Susanna Faesch (Caroline Weldon)
Dec. 4, 1844 – March 15, 1921
Photo courtesy of Greenwood Cemetary
The Industrial Revolution brought significant cultural, geographical, and technological change to the United States in the latter half of the 19th Century. At the same time, the discovery of gold in California pushed white settlement across the vast, Native, continent.
While some benefitted greatly from both these situations, minorities of gender and race would be denied the respect of equal treatment under the law for decades, if not more than a century, to come.
It was this very cultural premise that was the catalyst for the choices that would shape Caroline Weldon’s life. Susanna Fasch (who would later changer her name to Caroline Weldon)was born in Switzerland in 1844 and would immigrate to the United States with her mother a few years later. The two settled in Brooklyn, New York, where her mother married a doctor. In the years to come, Susanna, too, would also marry a doctor. Her marriage, however, was unhappy and short-lived. After Susanna “ran away” with a married man, Susanna’s husband divorced her. To compound a problematic situation, Susanna became pregnant and bore her lover a son named Christie. After the child’s birth, however, the lover went back to his wife, leaving Susanna to raise the child alone.
At this time in history, for Susanna to bear the dual societal labels of “divorcee” and “single mother” made her a social outcast. Laws of time, forbade her the right to re-marry, a power her ex-husband retained and which also prevented her from obtaining any support in raising the child. During this time, Susanna combined her talent as a painter, with her interest in the recent political movements regarding the Lakota-Sioux Tribe.
As white westward migration progressed, a social debate ensued about the rights of Native Americans. The Indian Appropriations Act of 1851 had created and pushed Native Americans onto government-controlled lands. The country became split in their support of this action; some believed it to be a threat to the U.S. to allow these tribes to maintain their culture and traditions. In opposition to this belief, the National Indian Defense Organization (NIDO) was founded. The foundation of the group was to protect and uphold the tribes’ sovereignty through U.S. law.
photo courtesy of history.com
In 1887, the Dawes Act was passed into law. This Act divided native lands into individual plots which were then given to individual indigenous families. In exchange for the land, the individuals/families had to register on the Dawes Rolls and allow their children to be assimilated into white culture and educational systems. That same year, settlers living in the Dakota Territory sought to enact a similar law. Seeing the devastation it had wrought upon the Cherokee Tribe, and by then herself a member of the NIDO, Susanna contacted Sitting Bull, Chief of the Hunkpapa Lakota Sioux Tribe. Through a series of back and forth communications, Susanna sent the Chief letters and maps explaining the Sioux Bill proposal and the effects it would have upon the tribe.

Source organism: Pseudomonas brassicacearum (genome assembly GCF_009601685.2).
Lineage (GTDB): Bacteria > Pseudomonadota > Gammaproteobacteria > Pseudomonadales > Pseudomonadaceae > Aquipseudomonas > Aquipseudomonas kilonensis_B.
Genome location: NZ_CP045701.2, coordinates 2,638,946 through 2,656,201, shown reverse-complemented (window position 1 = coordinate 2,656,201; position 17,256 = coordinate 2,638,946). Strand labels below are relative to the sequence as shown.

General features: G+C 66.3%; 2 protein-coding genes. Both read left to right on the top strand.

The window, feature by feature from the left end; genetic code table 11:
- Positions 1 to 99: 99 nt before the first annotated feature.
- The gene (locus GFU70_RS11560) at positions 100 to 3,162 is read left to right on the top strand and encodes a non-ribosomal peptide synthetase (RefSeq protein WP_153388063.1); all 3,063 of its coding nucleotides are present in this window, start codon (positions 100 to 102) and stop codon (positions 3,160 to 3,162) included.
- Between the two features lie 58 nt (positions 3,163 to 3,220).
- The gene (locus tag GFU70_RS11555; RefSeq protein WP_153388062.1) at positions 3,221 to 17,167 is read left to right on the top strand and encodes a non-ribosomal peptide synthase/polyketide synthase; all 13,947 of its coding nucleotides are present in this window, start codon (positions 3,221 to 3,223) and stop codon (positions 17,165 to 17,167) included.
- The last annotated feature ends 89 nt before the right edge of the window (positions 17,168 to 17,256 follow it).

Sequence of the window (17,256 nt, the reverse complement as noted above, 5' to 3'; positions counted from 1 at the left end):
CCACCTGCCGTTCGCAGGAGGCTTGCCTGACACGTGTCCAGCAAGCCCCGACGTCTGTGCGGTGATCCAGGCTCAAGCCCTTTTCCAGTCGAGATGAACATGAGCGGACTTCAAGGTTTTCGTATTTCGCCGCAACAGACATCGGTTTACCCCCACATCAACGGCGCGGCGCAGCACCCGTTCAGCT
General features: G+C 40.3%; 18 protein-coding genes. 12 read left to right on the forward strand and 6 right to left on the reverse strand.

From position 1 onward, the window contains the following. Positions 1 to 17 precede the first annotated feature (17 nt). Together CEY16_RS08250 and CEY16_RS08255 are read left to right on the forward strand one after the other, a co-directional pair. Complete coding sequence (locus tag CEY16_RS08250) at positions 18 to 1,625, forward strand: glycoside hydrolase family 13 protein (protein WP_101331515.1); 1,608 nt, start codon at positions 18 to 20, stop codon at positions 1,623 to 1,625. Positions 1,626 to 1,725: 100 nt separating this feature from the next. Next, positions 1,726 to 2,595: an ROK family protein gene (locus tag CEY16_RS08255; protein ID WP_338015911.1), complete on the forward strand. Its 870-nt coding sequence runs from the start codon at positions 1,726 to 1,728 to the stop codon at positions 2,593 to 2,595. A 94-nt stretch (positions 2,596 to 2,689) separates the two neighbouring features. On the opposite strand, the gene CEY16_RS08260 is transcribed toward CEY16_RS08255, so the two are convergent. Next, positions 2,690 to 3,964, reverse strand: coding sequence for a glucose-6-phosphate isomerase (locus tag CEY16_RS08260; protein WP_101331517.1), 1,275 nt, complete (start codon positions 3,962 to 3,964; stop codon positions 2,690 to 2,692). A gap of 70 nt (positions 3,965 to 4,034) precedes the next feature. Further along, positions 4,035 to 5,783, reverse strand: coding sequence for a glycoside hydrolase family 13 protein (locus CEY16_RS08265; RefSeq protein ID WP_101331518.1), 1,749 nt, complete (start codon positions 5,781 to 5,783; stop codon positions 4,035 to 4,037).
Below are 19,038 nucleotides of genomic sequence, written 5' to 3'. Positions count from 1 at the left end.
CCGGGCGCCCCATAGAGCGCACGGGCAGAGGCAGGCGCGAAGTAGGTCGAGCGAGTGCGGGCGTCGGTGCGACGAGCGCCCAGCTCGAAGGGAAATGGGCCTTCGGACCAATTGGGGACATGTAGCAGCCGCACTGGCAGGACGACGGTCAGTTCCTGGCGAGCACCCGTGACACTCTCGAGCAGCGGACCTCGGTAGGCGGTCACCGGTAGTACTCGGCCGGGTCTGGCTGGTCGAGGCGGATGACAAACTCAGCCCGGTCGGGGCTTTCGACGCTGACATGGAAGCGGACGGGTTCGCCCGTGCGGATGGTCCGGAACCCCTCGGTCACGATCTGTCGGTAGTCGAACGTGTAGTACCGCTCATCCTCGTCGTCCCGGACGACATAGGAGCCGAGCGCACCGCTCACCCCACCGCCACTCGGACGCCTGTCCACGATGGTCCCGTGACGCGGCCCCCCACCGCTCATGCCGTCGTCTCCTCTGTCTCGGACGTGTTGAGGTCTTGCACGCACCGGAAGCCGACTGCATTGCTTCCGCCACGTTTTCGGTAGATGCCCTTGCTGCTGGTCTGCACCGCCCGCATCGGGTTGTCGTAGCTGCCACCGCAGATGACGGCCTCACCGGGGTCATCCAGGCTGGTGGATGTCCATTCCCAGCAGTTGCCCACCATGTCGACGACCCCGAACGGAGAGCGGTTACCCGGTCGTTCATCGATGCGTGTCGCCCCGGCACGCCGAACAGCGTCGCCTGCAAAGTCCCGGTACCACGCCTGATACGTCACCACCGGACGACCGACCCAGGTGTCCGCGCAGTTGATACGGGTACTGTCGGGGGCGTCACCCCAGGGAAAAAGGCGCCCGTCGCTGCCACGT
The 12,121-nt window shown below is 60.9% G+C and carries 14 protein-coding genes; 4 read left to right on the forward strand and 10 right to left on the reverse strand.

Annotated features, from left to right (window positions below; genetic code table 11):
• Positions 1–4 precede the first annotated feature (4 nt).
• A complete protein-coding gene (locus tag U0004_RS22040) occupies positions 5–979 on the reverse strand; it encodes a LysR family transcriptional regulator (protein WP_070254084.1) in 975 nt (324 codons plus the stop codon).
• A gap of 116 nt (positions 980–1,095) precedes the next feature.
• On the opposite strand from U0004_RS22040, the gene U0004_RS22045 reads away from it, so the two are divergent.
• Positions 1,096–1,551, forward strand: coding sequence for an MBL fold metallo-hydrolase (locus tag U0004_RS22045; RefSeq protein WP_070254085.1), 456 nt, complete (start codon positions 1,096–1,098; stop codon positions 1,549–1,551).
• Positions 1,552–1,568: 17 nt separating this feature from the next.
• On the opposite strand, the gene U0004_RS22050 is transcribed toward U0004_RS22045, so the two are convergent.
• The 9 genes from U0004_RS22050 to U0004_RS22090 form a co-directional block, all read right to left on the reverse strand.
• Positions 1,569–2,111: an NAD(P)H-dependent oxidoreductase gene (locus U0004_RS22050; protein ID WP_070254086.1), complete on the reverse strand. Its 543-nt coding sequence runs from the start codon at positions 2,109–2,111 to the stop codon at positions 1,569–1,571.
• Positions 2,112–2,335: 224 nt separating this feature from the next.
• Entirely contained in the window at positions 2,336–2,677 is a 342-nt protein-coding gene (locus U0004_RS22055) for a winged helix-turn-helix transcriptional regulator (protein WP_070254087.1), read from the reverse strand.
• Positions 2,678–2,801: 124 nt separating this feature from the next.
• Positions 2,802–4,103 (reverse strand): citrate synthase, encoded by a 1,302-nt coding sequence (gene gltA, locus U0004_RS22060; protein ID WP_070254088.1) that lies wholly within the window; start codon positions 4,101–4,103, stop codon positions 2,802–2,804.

After two years of communicating with Sitting Bull, Susanna and her son boarded a train bound for South Dakota. The Chief was sick when she arrived, now bearing the name Caroline Weldon. Ever gracious; however, he left his sick bed to meet her. Throughout the following years, she became his assistant, tribal representative, advisor, and interpreter. Though they were never romantically involved, she and Sitting Bull became quite close. During her time on the reservation, she painted four portraits of the leader, two of which still exist today. Her work with the tribe and active opposition to the Sioux Bill gained her many enemies within the U.S. Government. Local government officials vilified her in the press. She had become as much an outcast among white settlers in South Dakota as she had been in New York.
Tensions between the government and the tribe were at an all-time high when a religious movement called Ghost Dance swept through the area. It was purported that the songs and dances of Ghost Dance would make the white men disappear. Suspicious, Caroline (Susanna) warned Sitting Bull that in allowing the tribe to do the Dance, they would become considered agitators in open defiance of the U.S. and would, therefore, would become targets of aggression. The two disagreed and Sitting Bull allowed the Dance to continue. Caroline and her son left the reservation in a painful farewell. Within a year, Caroline’s foretellings came true when the government attacked the tribe in the Massacre at Wounded Knee. Sitting Bull was arrested and killed. Around the same time, Caroline’s son, Christie died in a riverboat accident in South Dakota.
Alone, she returned to Brooklyn, where her social acceptance had not improved, and thus she fell into obscurity. The Sioux Bill passed, and the tribe was devastated. Through it all, Susanna risked her life to do what was right for others despite the effects it had on her own life. She spoke out for those whose voices were, at the time, seen as negligible.
Her life’s work has been written about in poems and plays, as well as a movie, Woman Walks Ahead, released in 2018. The North Dakota Historical Society holds one of her surviving Sitting Bull paintings, while in Little Rock, AR, the Historic Arkansas Museum, holds the second.
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